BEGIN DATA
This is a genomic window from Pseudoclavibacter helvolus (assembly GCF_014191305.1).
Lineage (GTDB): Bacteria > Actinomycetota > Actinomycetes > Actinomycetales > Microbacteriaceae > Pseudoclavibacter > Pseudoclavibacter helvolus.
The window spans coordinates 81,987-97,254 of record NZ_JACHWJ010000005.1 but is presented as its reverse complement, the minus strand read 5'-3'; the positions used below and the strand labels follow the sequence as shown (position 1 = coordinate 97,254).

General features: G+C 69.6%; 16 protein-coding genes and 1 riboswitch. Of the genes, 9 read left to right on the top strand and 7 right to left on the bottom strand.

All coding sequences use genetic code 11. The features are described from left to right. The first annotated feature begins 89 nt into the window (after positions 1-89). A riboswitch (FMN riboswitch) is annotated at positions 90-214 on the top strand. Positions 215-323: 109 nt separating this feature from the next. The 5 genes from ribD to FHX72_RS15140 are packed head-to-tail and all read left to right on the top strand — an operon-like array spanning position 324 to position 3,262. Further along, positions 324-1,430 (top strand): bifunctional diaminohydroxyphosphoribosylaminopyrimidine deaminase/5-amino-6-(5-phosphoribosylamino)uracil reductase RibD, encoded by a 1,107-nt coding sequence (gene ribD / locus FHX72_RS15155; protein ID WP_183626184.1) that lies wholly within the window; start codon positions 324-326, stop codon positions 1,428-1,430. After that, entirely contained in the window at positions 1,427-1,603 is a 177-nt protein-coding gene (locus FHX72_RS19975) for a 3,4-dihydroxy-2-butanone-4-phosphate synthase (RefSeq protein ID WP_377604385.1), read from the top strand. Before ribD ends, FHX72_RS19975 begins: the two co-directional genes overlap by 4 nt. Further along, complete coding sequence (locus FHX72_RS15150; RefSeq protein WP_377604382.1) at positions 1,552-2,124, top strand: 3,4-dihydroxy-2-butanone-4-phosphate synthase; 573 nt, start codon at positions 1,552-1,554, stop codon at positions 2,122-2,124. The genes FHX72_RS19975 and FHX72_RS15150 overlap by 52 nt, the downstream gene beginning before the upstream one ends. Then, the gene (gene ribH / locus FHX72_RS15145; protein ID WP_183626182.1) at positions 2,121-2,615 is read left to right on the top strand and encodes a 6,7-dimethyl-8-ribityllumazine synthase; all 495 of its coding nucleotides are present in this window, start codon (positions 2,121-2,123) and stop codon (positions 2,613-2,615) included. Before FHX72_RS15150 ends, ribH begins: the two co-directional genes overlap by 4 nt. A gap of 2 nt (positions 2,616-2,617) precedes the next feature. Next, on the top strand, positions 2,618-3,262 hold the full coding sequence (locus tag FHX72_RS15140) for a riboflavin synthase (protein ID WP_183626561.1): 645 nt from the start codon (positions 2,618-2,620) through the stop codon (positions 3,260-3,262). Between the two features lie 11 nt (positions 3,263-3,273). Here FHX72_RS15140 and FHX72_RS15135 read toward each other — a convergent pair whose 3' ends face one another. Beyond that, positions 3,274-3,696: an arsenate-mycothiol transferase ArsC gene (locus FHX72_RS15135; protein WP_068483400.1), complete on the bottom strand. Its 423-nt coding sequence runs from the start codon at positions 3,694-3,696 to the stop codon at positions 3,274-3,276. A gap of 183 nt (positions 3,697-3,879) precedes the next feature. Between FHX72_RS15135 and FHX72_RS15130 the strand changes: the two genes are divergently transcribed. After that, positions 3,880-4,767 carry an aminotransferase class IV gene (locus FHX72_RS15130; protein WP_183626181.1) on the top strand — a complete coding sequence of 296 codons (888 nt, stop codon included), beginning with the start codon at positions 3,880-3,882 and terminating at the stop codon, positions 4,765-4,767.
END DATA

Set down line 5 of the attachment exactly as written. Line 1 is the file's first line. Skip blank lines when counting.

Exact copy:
All coding sequences use genetic code 11. The features are described from left to right. The first annotated feature begins 89 nt into the window (after positions 1-89). A riboswitch (FMN riboswitch) is annotated at positions 90-214 on the top strand. Positions 215-323: 109 nt separating this feature from the next. The 5 genes from ribD to FHX72_RS15140 are packed head-to-tail and all read left to right on the top strand — an operon-like array spanning position 324 to position 3,262. Further along, positions 324-1,430 (top strand): bifunctional diaminohydroxyphosphoribosylaminopyrimidine deaminase/5-amino-6-(5-phosphoribosylamino)uracil reductase RibD, encoded by a 1,107-nt coding sequence (gene ribD / locus FHX72_RS15155; protein ID WP_183626184.1) that lies wholly within the window; start codon positions 324-326, stop codon positions 1,428-1,430. After that, entirely contained in the window at positions 1,427-1,603 is a 177-nt protein-coding gene (locus FHX72_RS19975) for a 3,4-dihydroxy-2-butanone-4-phosphate synthase (RefSeq protein ID WP_377604385.1), read from the top strand. Before ribD ends, FHX72_RS19975 begins: the two co-directional genes overlap by 4 nt. Further along, complete coding sequence (locus FHX72_RS15150; RefSeq protein WP_377604382.1) at positions 1,552-2,124, top strand: 3,4-dihydroxy-2-butanone-4-phosphate synthase; 573 nt, start codon at positions 1,552-1,554, stop codon at positions 2,122-2,124. The genes FHX72_RS19975 and FHX72_RS15150 overlap by 52 nt, the downstream gene beginning before the upstream one ends. Then, the gene (gene ribH / locus FHX72_RS15145; protein ID WP_183626182.1) at positions 2,121-2,615 is read left to right on the top strand and encodes a 6,7-dimethyl-8-ribityllumazine synthase; all 495 of its coding nucleotides are present in this window, start codon (positions 2,121-2,123) and stop codon (positions 2,613-2,615) included. Before FHX72_RS15150 ends, ribH begins: the two co-directional genes overlap by 4 nt. A gap of 2 nt (positions 2,616-2,617) precedes the next feature. Next, on the top strand, positions 2,618-3,262 hold the full coding sequence (locus tag FHX72_RS15140) for a riboflavin synthase (protein ID WP_183626561.1): 645 nt from the start codon (positions 2,618-2,620) through the stop codon (positions 3,260-3,262). Between the two features lie 11 nt (positions 3,263-3,273). Here FHX72_RS15140 and FHX72_RS15135 read toward each other — a convergent pair whose 3' ends face one another. Beyond that, positions 3,274-3,696: an arsenate-mycothiol transferase ArsC gene (locus FHX72_RS15135; protein WP_068483400.1), complete on the bottom strand. Its 423-nt coding sequence runs from the start codon at positions 3,694-3,696 to the stop codon at positions 3,274-3,276. A gap of 183 nt (positions 3,697-3,879) precedes the next feature. Between FHX72_RS15135 and FHX72_RS15130 the strand changes: the two genes are divergently transcribed. After that, positions 3,880-4,767 carry an aminotransferase class IV gene (locus FHX72_RS15130; protein WP_183626181.1) on the top strand — a complete coding sequence of 296 codons (888 nt, stop codon included), beginning with the start codon at positions 3,880-3,882 and terminating at the stop codon, positions 4,765-4,767.